East Nashtivists: A Community Fighting For Reproductive Rights & A More Inclusive Tennessee
When it comes to bodily autonomy, it's not just for reproductive rights, we've seen that it affects all of us. And so they start taking our rights away to decide, you know, whether we're going to get pregnant. And then they're taking away the right to decide what kind of medications or treatments you're going to give to your children. - Katrina Green, Emergency Physician/East Nashivists leadership team
East Nashtivists attends legislative sessions at the Capitol but has partnered with other organizations like Inclusion Tennessee and the Tennessee Equality Project to fight for LGBTQ+ rights. The Equality Project has held phone banks, organized protests, and press conferences, and encouraged advocates to show up when anti-LGBTQ+ are voted on. However, these organizations are also encouraging those in the community to take care of themselves, and know they have a shoulder to lean on when things are tough.
It's also been a tough fight for reproductive rights, in 2022 the Supreme Court overturned Roe v. Wade, which enacted Tennessee's trigger law banning abortion, with no exceptions, it only includes an affirmative defense for doctors. This means the medical professional must prove the abortion was medically necessary. Since the ban, advocates for reproductive rights have taken to the streets in protest and made their concerns heard at the Capitol, and now the legislation is stalling to modify the ban.
Folks are hurting right now, there are pregnant people that are suffering, because there are delays in care, there are doctors who are leaving the state, because they're afraid to practice in this kind of environment. And that's gonna affect all of us, right, like fewer doctors means worse health care for everybody. And so even people who are pro life are really anti choice, is what we like to call them, they should be concerned about this situation, too, because fewer doctors means worse health care means higher maternal mortality. - Katrina Green, Emergency Physician/East Nashivists leadership team
Right now, Tennessee is ranked 44th in the country for overall health, we were in the same position in 2019, so not much has changed, but it needs to. One way East Nashtivists is trying to make change is by encouraging Nashvillians to get out and vote, the organization will be at several events this year for voter registration, as they partner with local groups as well as going door to door around the community. If you'd like to get more involved, East Nashtivists meets the second Wednesday of every month at East Nashville Beer Works from 5 PM until 8 PM. For the first hour, they host a happy hour, giving people a chance to show up, mingle, and socialize. Then, from six to eight is when they have their speakers. The week of March 13th, (On Sunday) they are holding a community engagement event at a vegan bipoc lesbian-owned, bakery called Yellow and Lavender.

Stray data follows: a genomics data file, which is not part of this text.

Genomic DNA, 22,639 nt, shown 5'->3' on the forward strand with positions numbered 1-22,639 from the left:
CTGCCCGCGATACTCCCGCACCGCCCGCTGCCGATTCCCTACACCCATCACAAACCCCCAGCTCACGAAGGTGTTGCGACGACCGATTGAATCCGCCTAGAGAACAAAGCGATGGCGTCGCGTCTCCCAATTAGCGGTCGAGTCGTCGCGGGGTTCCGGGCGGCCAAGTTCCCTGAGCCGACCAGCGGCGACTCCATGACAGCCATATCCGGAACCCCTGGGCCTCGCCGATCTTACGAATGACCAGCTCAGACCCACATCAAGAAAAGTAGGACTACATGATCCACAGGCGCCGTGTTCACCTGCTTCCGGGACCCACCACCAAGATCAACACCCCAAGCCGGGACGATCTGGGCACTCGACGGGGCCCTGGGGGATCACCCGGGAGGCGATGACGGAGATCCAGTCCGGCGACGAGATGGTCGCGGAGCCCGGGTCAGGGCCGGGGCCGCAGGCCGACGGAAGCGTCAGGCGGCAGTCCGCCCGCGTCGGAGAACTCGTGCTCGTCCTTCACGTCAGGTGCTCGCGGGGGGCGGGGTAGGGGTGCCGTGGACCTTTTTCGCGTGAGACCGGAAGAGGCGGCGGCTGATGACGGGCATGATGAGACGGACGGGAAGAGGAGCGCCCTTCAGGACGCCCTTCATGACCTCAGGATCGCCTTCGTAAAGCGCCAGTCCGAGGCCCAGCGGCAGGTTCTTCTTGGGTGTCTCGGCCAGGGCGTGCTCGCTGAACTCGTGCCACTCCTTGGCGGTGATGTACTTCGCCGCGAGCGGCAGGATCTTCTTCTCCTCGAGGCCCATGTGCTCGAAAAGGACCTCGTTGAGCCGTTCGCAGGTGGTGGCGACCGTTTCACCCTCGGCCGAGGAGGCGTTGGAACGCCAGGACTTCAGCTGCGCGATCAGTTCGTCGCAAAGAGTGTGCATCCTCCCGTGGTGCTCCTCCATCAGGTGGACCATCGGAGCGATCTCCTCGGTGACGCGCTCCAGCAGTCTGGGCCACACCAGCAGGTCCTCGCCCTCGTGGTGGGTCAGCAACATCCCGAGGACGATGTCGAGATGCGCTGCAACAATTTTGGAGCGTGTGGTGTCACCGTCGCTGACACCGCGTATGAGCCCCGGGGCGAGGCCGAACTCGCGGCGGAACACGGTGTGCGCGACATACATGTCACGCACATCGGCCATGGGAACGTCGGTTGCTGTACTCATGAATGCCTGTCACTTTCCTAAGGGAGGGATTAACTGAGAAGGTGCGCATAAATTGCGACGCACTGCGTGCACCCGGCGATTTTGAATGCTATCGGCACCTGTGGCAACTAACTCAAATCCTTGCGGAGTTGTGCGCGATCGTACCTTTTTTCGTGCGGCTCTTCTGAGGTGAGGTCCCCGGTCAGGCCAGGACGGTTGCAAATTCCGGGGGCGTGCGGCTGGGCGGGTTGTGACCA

Even if you are not in the East Nashville area, you are encouraged to come and join and help make a difference in the community.
In 2022, TIRRC Votes received a massive win for immigrants living in Tennessee with the Workforce Expansion Bill. This bill allows more than seven thousand DACA recipients and three thousand TPS Holders to obtain a professional license in many careers, including nursing, cosmetology, contracting, and more. TIRCC Policy Coordinator, Luis Mata, says the campaign for the bill was built and progressed through directly impacted community members. They advocated for the bill to legislatures in the Tennessee House and Senate, along with members of TIRRC Votes, back in January 2022 when legislation was in session. In April, the Legislative Branch passed House Bill 2309. It advanced to Governor Bill Lee's desk, where he signed it into law, creating many opportunities for many people in the community. The effort was bipartisan, the House sponsor was Democratic State Representative Bob Freeman, and the state sponsor was Republican Senator Shane Reeves, so there was support for the bill on both sides of the aisle.
Despite this major victory, representatives in Tennessee have tried to pass many unlawful and heinous anti-immigrant laws in the past. We have recently, seen House Bill 2222, which would require the Tennessee office for refugees to, at least quarterly, transmit to the members of the general assembly and the legislative librarian a report of the total number of individuals placed by the office in this state for that quarter, the cost to the office of services provided to the placed individuals, and the communities where the individuals were placed in this state. Another that has made headlines include House Bill 1648 by Bruce Griffey which would have given schools the option to refuse to enroll undocumented students. As well as bar districts from receiving state funds for educating these children, and from counting them in funding requests.